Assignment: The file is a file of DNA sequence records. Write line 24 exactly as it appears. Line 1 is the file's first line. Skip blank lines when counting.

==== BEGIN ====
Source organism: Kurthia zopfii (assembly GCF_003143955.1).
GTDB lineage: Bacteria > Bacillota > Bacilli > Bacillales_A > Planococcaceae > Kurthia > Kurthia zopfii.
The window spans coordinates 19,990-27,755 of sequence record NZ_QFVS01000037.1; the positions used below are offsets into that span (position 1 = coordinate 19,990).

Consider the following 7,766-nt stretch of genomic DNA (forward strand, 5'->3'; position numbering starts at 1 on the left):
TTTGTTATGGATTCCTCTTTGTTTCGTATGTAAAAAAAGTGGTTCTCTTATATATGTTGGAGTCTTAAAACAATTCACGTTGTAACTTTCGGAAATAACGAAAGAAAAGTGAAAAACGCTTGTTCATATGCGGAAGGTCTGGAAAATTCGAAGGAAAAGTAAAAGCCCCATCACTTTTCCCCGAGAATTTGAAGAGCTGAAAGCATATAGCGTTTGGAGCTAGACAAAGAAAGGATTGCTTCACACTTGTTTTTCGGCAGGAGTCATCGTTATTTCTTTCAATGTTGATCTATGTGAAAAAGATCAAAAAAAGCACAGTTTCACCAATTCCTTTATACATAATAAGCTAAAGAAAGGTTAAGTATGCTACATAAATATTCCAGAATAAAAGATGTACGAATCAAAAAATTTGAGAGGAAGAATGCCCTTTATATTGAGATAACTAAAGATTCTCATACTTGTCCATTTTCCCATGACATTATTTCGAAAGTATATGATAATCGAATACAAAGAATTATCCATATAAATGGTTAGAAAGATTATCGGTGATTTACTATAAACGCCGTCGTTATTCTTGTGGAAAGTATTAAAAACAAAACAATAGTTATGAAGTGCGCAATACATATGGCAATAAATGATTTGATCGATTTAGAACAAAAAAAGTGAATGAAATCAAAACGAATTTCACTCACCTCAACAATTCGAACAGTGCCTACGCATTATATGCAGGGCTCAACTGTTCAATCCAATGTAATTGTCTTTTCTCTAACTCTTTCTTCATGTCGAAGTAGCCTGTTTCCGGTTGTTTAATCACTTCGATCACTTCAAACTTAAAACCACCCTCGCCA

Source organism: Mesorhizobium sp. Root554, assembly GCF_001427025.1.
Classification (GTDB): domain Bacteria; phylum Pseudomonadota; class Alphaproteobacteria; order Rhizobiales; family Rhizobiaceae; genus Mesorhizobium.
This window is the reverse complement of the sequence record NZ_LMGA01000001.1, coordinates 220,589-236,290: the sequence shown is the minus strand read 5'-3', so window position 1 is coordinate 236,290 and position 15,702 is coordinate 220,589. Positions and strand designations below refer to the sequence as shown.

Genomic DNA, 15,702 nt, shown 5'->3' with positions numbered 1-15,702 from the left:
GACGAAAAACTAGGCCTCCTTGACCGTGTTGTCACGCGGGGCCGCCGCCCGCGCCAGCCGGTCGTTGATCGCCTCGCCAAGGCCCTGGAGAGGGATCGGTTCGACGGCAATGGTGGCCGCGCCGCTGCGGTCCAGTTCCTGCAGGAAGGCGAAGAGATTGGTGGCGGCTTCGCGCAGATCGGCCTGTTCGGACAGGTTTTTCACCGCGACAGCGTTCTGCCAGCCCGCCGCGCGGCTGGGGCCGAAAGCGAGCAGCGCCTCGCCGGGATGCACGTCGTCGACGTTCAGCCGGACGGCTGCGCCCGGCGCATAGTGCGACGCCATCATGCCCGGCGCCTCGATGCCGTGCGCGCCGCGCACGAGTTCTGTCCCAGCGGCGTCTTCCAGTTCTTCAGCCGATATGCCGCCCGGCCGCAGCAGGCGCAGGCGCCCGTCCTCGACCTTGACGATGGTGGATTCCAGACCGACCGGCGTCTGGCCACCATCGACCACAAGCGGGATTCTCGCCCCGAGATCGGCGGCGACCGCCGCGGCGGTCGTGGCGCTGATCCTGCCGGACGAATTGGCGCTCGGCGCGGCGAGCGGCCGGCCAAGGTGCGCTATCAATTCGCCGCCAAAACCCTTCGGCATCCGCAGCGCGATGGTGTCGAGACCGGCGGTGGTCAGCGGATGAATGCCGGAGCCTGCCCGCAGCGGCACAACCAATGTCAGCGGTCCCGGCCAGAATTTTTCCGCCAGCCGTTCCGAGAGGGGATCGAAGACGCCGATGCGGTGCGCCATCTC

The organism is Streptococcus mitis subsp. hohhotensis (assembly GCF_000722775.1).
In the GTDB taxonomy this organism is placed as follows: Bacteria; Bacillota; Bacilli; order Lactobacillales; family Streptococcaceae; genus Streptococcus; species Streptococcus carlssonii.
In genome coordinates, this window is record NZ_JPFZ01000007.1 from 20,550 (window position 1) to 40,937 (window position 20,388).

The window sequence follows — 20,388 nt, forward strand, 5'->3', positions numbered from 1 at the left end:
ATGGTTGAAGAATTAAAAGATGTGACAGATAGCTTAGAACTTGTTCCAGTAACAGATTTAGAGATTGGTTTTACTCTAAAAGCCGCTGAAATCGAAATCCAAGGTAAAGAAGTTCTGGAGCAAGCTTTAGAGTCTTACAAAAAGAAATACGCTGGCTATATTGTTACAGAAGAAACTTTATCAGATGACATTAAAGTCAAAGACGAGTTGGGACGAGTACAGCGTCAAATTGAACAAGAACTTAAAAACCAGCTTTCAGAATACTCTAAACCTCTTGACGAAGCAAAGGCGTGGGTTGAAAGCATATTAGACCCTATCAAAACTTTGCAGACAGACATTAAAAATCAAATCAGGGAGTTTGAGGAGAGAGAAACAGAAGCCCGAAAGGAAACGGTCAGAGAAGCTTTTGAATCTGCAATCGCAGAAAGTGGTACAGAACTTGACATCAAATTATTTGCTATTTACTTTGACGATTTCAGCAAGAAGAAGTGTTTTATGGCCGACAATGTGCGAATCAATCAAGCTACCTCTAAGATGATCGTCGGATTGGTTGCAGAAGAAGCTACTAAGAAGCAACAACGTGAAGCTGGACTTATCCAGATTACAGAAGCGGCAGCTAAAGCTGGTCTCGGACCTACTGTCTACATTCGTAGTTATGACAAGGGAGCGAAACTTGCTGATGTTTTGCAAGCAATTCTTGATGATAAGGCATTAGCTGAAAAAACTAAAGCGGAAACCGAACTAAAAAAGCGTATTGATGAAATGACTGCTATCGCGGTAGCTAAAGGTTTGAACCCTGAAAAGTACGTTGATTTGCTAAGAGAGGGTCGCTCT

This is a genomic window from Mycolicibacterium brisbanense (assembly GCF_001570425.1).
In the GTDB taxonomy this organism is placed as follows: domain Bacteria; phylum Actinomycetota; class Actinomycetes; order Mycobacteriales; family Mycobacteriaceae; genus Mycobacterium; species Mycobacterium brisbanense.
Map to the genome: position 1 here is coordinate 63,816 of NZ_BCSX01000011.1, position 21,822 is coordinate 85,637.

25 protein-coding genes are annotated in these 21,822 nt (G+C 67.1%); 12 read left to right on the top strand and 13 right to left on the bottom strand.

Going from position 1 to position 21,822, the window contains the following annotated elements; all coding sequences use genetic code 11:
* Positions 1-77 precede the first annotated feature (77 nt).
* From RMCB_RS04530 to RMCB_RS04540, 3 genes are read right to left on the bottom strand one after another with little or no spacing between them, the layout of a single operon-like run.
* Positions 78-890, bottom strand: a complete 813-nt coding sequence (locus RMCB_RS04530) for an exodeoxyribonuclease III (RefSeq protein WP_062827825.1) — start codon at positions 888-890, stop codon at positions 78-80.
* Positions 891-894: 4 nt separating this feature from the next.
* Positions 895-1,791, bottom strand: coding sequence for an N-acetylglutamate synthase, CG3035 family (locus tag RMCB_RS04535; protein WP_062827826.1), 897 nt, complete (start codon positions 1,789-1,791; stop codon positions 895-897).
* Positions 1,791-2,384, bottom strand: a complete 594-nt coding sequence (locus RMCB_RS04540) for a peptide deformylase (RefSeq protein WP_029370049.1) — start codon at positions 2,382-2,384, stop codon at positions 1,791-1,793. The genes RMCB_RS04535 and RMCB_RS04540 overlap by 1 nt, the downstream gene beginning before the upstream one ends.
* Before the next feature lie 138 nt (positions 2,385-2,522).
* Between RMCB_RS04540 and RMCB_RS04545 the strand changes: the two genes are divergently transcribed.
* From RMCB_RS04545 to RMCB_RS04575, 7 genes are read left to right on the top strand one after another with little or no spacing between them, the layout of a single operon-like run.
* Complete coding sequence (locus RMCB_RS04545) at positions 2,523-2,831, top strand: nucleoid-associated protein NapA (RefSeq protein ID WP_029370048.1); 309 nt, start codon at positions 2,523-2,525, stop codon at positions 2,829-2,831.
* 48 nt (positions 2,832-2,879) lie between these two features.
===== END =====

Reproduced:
* Positions 891-894: 4 nt separating this feature from the next.